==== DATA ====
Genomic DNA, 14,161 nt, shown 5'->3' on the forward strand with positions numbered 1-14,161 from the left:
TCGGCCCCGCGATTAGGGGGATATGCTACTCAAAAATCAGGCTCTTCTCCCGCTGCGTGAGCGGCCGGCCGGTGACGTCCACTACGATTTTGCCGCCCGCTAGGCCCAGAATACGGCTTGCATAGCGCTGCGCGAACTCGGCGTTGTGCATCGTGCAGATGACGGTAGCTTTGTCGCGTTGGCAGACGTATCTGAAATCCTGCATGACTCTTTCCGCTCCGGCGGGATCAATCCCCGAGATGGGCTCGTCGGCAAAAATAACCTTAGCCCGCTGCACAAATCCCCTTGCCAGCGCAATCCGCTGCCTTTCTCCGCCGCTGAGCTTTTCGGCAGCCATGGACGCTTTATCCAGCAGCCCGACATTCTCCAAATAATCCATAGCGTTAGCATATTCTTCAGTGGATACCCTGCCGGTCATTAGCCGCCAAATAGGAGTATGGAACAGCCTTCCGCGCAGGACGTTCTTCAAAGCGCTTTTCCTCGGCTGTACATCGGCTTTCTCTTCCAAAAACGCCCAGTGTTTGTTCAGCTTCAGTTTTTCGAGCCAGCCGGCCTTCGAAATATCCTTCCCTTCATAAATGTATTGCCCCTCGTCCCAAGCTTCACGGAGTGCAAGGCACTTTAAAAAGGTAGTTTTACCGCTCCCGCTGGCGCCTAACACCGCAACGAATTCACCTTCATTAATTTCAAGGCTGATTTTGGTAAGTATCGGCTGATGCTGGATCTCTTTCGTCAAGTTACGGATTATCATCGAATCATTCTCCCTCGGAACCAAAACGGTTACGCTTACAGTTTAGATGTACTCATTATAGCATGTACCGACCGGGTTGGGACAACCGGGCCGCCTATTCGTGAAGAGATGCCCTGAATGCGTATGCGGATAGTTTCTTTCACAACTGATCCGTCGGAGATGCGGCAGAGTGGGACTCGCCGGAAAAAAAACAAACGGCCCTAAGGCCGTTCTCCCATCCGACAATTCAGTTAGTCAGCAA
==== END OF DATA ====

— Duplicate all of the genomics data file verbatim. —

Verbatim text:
Genomic DNA, 14,161 nt, shown 5'->3' on the forward strand with positions numbered 1-14,161 from the left:
TCGGCCCCGCGATTAGGGGGATATGCTACTCAAAAATCAGGCTCTTCTCCCGCTGCGTGAGCGGCCGGCCGGTGACGTCCACTACGATTTTGCCGCCCGCTAGGCCCAGAATACGGCTTGCATAGCGCTGCGCGAACTCGGCGTTGTGCATCGTGCAGATGACGGTAGCTTTGTCGCGTTGGCAGACGTATCTGAAATCCTGCATGACTCTTTCCGCTCCGGCGGGATCAATCCCCGAGATGGGCTCGTCGGCAAAAATAACCTTAGCCCGCTGCACAAATCCCCTTGCCAGCGCAATCCGCTGCCTTTCTCCGCCGCTGAGCTTTTCGGCAGCCATGGACGCTTTATCCAGCAGCCCGACATTCTCCAAATAATCCATAGCGTTAGCATATTCTTCAGTGGATACCCTGCCGGTCATTAGCCGCCAAATAGGAGTATGGAACAGCCTTCCGCGCAGGACGTTCTTCAAAGCGCTTTTCCTCGGCTGTACATCGGCTTTCTCTTCCAAAAACGCCCAGTGTTTGTTCAGCTTCAGTTTTTCGAGCCAGCCGGCCTTCGAAATATCCTTCCCTTCATAAATGTATTGCCCCTCGTCCCAAGCTTCACGGAGTGCAAGGCACTTTAAAAAGGTAGTTTTACCGCTCCCGCTGGCGCCTAACACCGCAACGAATTCACCTTCATTAATTTCAAGGCTGATTTTGGTAAGTATCGGCTGATGCTGGATCTCTTTCGTCAAGTTACGGATTATCATCGAATCATTCTCCCTCGGAACCAAAACGGTTACGCTTACAGTTTAGATGTACTCATTATAGCATGTACCGACCGGGTTGGGACAACCGGGCCGCCTATTCGTGAAGAGATGCCCTGAATGCGTATGCGGATAGTTTCTTTCACAACTGATCCGTCGGAGATGCGGCAGAGTGGGACTCGCCGGAAAAAAAACAAACGGCCCTAAGGCCGTTCTCCCATCCGACAATTCAGTTAGTCAGCAA